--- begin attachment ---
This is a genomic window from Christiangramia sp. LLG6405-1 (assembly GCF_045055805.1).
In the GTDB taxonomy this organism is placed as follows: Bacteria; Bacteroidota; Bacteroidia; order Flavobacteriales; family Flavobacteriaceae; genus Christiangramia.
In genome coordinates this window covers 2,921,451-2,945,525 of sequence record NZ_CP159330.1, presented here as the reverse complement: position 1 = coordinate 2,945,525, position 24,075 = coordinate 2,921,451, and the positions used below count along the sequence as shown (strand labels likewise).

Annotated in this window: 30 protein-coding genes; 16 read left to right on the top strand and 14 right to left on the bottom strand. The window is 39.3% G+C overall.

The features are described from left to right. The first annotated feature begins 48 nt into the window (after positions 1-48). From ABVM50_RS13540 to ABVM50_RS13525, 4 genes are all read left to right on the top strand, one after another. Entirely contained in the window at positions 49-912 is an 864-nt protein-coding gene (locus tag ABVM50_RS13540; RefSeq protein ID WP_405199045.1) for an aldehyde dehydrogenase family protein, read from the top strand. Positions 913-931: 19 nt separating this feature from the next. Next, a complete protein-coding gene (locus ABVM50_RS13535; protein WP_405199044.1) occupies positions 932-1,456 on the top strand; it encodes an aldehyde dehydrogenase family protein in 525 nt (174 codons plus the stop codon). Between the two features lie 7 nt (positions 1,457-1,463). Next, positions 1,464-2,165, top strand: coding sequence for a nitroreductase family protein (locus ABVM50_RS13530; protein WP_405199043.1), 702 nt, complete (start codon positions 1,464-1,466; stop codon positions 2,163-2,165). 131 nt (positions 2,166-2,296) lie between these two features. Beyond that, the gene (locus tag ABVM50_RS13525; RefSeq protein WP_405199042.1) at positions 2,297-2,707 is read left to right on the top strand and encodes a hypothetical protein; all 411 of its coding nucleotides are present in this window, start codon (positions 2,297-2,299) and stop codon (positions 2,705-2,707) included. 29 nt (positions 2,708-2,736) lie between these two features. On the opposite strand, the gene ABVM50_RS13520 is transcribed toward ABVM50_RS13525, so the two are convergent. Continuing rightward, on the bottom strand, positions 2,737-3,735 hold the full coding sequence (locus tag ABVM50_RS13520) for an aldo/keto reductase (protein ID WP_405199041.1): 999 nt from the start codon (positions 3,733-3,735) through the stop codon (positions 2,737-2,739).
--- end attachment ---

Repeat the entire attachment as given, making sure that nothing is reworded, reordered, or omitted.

This is a genomic window from Christiangramia sp. LLG6405-1 (assembly GCF_045055805.1).
In the GTDB taxonomy this organism is placed as follows: Bacteria; Bacteroidota; Bacteroidia; order Flavobacteriales; family Flavobacteriaceae; genus Christiangramia.
In genome coordinates this window covers 2,921,451-2,945,525 of sequence record NZ_CP159330.1, presented here as the reverse complement: position 1 = coordinate 2,945,525, position 24,075 = coordinate 2,921,451, and the positions used below count along the sequence as shown (strand labels likewise).

Annotated in this window: 30 protein-coding genes; 16 read left to right on the top strand and 14 right to left on the bottom strand. The window is 39.3% G+C overall.

The features are described from left to right. The first annotated feature begins 48 nt into the window (after positions 1-48). From ABVM50_RS13540 to ABVM50_RS13525, 4 genes are all read left to right on the top strand, one after another. Entirely contained in the window at positions 49-912 is an 864-nt protein-coding gene (locus tag ABVM50_RS13540; RefSeq protein ID WP_405199045.1) for an aldehyde dehydrogenase family protein, read from the top strand. Positions 913-931: 19 nt separating this feature from the next. Next, a complete protein-coding gene (locus ABVM50_RS13535; protein WP_405199044.1) occupies positions 932-1,456 on the top strand; it encodes an aldehyde dehydrogenase family protein in 525 nt (174 codons plus the stop codon). Between the two features lie 7 nt (positions 1,457-1,463). Next, positions 1,464-2,165, top strand: coding sequence for a nitroreductase family protein (locus ABVM50_RS13530; protein WP_405199043.1), 702 nt, complete (start codon positions 1,464-1,466; stop codon positions 2,163-2,165). 131 nt (positions 2,166-2,296) lie between these two features. Beyond that, the gene (locus tag ABVM50_RS13525; RefSeq protein WP_405199042.1) at positions 2,297-2,707 is read left to right on the top strand and encodes a hypothetical protein; all 411 of its coding nucleotides are present in this window, start codon (positions 2,297-2,299) and stop codon (positions 2,705-2,707) included. 29 nt (positions 2,708-2,736) lie between these two features. On the opposite strand, the gene ABVM50_RS13520 is transcribed toward ABVM50_RS13525, so the two are convergent. Continuing rightward, on the bottom strand, positions 2,737-3,735 hold the full coding sequence (locus tag ABVM50_RS13520) for an aldo/keto reductase (protein ID WP_405199041.1): 999 nt from the start codon (positions 3,733-3,735) through the stop codon (positions 2,737-2,739).